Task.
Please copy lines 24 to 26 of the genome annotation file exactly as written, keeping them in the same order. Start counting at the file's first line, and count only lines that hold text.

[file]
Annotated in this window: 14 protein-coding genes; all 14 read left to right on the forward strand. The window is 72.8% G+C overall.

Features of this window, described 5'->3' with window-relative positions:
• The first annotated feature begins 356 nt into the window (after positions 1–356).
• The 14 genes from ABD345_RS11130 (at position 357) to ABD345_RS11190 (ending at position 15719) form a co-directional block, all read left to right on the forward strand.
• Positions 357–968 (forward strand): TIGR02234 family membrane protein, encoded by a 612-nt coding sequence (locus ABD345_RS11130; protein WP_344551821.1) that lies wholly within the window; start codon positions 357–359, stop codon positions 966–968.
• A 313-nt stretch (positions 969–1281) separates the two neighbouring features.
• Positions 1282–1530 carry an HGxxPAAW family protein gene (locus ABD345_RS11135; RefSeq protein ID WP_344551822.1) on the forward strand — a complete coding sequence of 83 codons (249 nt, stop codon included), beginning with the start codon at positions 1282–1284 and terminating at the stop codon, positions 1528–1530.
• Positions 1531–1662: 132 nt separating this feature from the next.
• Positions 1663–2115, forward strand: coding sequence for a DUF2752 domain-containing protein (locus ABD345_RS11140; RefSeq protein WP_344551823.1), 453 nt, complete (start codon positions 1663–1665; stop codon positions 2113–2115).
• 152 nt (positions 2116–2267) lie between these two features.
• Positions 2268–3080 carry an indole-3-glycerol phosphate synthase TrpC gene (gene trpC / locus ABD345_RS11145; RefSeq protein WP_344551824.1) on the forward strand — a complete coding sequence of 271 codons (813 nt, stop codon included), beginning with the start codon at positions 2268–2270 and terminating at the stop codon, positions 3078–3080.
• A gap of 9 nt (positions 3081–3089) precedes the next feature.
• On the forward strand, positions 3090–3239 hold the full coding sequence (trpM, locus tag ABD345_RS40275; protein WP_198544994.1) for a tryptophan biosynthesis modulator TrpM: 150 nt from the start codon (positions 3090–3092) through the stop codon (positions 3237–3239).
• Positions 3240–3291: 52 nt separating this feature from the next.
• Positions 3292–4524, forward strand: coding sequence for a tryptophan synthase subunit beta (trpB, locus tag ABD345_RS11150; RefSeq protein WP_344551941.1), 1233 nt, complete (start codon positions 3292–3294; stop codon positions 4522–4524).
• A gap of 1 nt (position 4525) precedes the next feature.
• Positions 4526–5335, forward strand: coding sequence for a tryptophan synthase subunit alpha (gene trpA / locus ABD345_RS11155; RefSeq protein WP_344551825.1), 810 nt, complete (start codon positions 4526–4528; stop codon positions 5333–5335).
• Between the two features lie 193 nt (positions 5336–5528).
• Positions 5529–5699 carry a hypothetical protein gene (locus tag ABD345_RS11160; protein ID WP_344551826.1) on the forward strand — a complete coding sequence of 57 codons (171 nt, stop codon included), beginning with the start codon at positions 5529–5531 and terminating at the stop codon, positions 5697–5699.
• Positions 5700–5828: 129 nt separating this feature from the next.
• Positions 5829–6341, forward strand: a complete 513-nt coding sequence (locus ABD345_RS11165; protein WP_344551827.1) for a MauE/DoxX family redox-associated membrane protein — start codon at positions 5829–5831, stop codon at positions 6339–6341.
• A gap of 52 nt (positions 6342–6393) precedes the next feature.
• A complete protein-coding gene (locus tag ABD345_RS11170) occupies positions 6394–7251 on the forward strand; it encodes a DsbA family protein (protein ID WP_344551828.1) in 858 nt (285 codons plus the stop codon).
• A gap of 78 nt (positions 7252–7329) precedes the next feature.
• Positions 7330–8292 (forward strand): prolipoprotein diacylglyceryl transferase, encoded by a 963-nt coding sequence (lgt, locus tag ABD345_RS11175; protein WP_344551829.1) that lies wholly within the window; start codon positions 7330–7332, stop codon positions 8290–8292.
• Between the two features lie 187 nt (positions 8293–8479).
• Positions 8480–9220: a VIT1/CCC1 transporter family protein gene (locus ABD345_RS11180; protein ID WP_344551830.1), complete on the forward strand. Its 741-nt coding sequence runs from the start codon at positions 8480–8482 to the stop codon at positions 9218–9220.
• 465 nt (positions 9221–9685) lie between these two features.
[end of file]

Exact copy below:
• A gap of 78 nt (positions 7252–7329) precedes the next feature.
• Positions 7330–8292 (forward strand): prolipoprotein diacylglyceryl transferase, encoded by a 963-nt coding sequence (lgt, locus tag ABD345_RS11175; protein WP_344551829.1) that lies wholly within the window; start codon positions 7330–7332, stop codon positions 8290–8292.
• Between the two features lie 187 nt (positions 8293–8479).